Trust in religious leaders is lowest in France (2%), Japan and Spain (both 3%).
DEVELOPMENT ASSOCIATE – JOB OPENING
The Council for a Parliament of the World’s Religions (CPWR) has a rich history and current efforts in working with communities of spirit and faith to foster harmony and engagement to bring about a just, peaceful and sustainable world. CPWR is looking for a Development Associate.
The small staff and volunteers work together to carry on the initiatives with the help of an engaged board, and the development associate would work with the Executive Director and others. The scope of the work includes researching and developing resource opportunities with foundations, corporations, individuals and religious groups. Work would also include writing proposals, arranging appointments and events, and follow through with donors. The Development Associate works with Board committees, and shares the mission of CPWR with visitors and events.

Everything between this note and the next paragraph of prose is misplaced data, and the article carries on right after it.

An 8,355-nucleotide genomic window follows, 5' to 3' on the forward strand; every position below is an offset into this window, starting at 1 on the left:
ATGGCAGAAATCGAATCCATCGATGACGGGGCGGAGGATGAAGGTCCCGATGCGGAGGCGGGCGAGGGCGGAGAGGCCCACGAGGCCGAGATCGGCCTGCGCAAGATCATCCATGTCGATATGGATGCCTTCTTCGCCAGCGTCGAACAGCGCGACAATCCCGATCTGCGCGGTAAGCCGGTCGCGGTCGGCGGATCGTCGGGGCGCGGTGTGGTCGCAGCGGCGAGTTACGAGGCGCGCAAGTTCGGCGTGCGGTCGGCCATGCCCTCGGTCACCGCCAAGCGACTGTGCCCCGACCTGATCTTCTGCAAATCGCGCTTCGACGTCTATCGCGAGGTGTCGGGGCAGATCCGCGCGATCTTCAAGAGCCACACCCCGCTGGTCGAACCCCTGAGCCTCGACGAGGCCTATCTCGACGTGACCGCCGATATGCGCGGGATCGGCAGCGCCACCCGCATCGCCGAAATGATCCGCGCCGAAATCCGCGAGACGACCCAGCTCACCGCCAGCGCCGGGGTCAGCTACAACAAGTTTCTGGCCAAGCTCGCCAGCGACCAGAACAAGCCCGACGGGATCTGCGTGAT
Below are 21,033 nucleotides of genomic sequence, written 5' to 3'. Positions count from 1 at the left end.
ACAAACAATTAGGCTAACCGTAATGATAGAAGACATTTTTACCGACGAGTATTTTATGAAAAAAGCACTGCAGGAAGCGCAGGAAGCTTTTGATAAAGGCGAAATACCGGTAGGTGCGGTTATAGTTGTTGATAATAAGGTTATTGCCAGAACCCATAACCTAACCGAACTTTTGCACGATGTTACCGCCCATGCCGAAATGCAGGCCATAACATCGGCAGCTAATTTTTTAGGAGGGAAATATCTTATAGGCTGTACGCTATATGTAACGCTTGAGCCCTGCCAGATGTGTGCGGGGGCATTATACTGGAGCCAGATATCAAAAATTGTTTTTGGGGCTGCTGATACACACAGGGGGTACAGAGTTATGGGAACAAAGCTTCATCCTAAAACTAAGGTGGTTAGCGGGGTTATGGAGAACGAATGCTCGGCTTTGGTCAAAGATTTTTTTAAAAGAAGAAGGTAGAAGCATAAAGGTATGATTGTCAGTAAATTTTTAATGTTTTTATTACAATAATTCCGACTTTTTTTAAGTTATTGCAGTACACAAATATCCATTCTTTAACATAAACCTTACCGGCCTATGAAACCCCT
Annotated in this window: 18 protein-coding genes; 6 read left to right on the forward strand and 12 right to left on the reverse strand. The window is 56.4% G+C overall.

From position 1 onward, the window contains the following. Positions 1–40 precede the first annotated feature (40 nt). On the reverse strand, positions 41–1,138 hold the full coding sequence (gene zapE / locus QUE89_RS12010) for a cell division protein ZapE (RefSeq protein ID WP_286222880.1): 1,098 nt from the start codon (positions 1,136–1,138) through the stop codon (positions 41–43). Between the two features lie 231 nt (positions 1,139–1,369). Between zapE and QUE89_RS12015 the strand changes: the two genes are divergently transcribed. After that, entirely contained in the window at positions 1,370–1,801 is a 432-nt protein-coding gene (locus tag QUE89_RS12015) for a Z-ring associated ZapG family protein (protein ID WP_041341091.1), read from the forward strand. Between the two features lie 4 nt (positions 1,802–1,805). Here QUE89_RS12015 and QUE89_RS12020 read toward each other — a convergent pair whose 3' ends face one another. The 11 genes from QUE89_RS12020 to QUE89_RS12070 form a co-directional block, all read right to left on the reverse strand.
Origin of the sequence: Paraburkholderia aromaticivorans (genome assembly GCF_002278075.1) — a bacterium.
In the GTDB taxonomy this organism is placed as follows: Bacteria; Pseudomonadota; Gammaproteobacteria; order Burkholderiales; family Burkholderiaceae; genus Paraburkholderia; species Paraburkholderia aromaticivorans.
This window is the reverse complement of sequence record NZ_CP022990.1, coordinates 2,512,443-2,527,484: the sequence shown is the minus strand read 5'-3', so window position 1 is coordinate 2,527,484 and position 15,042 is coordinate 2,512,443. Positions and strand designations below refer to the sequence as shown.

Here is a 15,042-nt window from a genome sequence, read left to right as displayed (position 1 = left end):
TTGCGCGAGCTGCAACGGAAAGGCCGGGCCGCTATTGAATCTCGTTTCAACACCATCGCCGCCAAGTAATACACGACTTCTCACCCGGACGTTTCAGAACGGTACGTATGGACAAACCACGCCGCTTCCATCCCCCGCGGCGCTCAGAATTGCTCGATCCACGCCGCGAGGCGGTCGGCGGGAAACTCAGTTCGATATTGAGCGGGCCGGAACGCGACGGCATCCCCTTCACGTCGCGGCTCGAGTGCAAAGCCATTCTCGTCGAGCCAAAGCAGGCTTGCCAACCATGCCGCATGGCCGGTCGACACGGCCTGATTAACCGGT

Desired skills: articulate, with both written and oral communication talent, some experience in fund raising, positive personality, computer and internet skills.
Salary at the early end of comparable jobs. Job available immediately.
CPWR is an equal opportunity employer.
For consideration, send a resume and cover letter to Stephen Avino (Stephen@parliamentofreligions.org)
The Council that convenes the Parliament of the World’s Religions is faced with an enormous one-time financial challenge we must immediately overcome to continue to exist. By April 13, 2013, we can raise the $150,000 needed to go on.